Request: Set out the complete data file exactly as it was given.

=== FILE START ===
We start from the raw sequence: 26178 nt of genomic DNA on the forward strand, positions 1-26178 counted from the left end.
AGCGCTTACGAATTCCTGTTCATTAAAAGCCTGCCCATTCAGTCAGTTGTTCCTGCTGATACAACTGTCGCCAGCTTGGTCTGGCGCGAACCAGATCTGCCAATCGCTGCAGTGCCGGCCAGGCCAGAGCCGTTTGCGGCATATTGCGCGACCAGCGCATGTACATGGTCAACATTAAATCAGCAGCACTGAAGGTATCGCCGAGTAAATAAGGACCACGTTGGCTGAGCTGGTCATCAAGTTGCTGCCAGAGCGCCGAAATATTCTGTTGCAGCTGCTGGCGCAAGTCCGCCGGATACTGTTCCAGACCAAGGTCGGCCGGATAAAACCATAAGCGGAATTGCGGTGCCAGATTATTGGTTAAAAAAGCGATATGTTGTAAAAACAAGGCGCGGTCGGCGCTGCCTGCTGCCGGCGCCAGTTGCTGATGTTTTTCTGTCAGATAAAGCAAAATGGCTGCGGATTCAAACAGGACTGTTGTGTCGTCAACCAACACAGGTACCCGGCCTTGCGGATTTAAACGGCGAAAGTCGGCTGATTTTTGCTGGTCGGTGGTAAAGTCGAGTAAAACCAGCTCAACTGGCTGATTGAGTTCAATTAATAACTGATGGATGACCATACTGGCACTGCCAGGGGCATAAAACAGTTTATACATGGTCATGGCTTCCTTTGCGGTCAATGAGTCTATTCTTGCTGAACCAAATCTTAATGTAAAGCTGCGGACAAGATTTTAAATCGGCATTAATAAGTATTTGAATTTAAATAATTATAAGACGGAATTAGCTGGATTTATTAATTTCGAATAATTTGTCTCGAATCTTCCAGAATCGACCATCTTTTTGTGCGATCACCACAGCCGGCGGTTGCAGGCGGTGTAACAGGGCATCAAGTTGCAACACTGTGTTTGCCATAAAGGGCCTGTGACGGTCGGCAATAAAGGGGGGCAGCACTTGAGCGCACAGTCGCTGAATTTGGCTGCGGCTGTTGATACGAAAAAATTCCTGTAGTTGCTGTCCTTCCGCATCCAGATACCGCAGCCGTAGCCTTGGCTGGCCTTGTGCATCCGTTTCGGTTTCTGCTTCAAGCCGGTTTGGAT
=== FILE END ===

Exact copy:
We start from the raw sequence: 26178 nt of genomic DNA on the forward strand, positions 1-26178 counted from the left end.
AGCGCTTACGAATTCCTGTTCATTAAAAGCCTGCCCATTCAGTCAGTTGTTCCTGCTGATACAACTGTCGCCAGCTTGGTCTGGCGCGAACCAGATCTGCCAATCGCTGCAGTGCCGGCCAGGCCAGAGCCGTTTGCGGCATATTGCGCGACCAGCGCATGTACATGGTCAACATTAAATCAGCAGCACTGAAGGTATCGCCGAGTAAATAAGGACCACGTTGGCTGAGCTGGTCATCAAGTTGCTGCCAGAGCGCCGAAATATTCTGTTGCAGCTGCTGGCGCAAGTCCGCCGGATACTGTTCCAGACCAAGGTCGGCCGGATAAAACCATAAGCGGAATTGCGGTGCCAGATTATTGGTTAAAAAAGCGATATGTTGTAAAAACAAGGCGCGGTCGGCGCTGCCTGCTGCCGGCGCCAGTTGCTGATGTTTTTCTGTCAGATAAAGCAAAATGGCTGCGGATTCAAACAGGACTGTTGTGTCGTCAACCAACACAGGTACCCGGCCTTGCGGATTTAAACGGCGAAAGTCGGCTGATTTTTGCTGGTCGGTGGTAAAGTCGAGTAAAACCAGCTCAACTGGCTGATTGAGTTCAATTAATAACTGATGGATGACCATACTGGCACTGCCAGGGGCATAAAACAGTTTATACATGGTCATGGCTTCCTTTGCGGTCAATGAGTCTATTCTTGCTGAACCAAATCTTAATGTAAAGCTGCGGACAAGATTTTAAATCGGCATTAATAAGTATTTGAATTTAAATAATTATAAGACGGAATTAGCTGGATTTATTAATTTCGAATAATTTGTCTCGAATCTTCCAGAATCGACCATCTTTTTGTGCGATCACCACAGCCGGCGGTTGCAGGCGGTGTAACAGGGCATCAAGTTGCAACACTGTGTTTGCCATAAAGGGCCTGTGACGGTCGGCAATAAAGGGGGGCAGCACTTGAGCGCACAGTCGCTGAATTTGGCTGCGGCTGTTGATACGAAAAAATTCCTGTAGTTGCTGTCCTTCCGCATCCAGATACCGCAGCCGTAGCCTTGGCTGGCCTTGTGCATCCGTTTCGGTTTCTGCTTCAAGCCGGTTTGGAT